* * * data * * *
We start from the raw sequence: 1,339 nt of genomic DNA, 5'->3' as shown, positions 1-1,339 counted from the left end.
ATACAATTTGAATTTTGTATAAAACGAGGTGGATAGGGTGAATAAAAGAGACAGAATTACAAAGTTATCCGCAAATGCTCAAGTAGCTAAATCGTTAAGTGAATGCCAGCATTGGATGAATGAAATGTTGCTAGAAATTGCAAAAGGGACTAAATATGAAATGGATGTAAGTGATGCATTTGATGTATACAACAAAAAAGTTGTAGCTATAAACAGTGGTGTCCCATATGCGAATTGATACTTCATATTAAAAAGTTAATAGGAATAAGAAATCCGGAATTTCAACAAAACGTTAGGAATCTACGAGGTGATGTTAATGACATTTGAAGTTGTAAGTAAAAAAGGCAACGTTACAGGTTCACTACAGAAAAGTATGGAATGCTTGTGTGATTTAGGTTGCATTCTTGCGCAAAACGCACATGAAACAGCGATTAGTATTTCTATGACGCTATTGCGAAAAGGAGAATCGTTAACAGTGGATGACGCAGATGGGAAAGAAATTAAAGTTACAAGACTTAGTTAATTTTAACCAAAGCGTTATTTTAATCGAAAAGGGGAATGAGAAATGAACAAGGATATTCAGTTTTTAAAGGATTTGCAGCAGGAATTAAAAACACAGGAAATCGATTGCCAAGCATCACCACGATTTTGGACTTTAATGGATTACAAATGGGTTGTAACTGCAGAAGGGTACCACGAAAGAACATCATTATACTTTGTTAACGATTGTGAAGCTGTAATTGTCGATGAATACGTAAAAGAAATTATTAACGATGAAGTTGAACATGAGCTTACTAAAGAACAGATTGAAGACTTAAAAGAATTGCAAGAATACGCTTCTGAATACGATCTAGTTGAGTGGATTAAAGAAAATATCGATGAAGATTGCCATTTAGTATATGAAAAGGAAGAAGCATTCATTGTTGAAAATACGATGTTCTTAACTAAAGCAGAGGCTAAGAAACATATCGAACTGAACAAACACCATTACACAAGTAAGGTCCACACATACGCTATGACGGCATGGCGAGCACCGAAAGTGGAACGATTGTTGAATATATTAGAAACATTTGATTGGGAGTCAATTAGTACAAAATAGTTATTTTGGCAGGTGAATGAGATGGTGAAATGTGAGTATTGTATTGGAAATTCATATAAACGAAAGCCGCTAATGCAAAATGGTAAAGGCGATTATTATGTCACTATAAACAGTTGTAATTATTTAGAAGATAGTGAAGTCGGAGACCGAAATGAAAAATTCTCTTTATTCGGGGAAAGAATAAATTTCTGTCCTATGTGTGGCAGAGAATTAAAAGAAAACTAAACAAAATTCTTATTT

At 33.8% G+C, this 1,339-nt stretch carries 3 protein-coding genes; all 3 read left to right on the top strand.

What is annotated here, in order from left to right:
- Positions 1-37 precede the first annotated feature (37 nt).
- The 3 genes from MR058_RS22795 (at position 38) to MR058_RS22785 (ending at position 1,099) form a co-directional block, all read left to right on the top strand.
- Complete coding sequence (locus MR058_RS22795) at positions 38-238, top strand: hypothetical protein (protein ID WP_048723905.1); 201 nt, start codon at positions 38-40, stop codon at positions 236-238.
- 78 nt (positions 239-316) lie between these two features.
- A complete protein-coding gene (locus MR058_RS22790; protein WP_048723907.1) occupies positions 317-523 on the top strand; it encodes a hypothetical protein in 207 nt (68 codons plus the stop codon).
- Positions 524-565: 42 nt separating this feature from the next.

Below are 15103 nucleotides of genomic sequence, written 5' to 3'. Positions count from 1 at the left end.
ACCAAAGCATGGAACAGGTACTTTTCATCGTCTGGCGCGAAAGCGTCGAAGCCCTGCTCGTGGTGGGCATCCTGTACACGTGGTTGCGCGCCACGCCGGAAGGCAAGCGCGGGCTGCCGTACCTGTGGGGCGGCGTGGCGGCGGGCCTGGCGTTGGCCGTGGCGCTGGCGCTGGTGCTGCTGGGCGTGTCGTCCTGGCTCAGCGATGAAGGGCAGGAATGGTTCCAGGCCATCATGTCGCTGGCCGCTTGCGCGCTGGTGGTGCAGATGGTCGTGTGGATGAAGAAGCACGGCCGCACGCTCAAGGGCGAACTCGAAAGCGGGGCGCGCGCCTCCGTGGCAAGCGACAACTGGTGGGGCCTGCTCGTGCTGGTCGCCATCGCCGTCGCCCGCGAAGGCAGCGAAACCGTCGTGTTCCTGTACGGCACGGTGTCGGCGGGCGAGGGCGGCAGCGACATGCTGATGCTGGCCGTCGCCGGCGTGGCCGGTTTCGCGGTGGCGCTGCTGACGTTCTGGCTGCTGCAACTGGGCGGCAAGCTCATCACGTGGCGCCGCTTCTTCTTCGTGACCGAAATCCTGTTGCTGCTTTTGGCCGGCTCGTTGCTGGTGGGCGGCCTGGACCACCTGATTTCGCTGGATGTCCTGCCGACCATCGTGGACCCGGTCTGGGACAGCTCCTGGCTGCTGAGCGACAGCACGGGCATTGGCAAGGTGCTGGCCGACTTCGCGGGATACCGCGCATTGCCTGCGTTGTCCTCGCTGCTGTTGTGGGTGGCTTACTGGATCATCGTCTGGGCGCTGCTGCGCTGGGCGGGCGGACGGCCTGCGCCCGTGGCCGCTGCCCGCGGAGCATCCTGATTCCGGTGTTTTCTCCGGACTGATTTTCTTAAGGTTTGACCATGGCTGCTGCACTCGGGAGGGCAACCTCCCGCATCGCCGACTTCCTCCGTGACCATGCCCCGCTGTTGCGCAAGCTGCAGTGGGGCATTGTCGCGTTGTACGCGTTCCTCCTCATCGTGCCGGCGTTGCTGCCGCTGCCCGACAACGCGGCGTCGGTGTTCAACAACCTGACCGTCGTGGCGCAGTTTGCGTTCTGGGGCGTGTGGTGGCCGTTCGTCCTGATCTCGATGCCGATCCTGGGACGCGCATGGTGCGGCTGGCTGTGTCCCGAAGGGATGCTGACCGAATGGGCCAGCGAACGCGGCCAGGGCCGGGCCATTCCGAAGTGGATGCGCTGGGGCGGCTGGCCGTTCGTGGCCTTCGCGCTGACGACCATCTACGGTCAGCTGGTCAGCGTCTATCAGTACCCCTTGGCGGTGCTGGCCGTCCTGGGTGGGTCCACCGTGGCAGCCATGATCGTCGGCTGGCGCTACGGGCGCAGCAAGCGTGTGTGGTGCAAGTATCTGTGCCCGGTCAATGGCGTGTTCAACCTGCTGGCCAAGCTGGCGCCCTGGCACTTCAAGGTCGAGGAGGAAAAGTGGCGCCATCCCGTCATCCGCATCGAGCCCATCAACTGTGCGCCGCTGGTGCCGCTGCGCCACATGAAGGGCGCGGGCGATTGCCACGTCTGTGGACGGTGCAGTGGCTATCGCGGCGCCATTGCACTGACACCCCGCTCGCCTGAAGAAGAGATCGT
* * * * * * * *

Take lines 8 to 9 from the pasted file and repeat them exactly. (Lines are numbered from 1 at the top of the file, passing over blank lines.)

- 78 nt (positions 239-316) lie between these two features.
- A complete protein-coding gene (locus MR058_RS22790; protein WP_048723907.1) occupies positions 317-523 on the top strand; it encodes a hypothetical protein in 207 nt (68 codons plus the stop codon).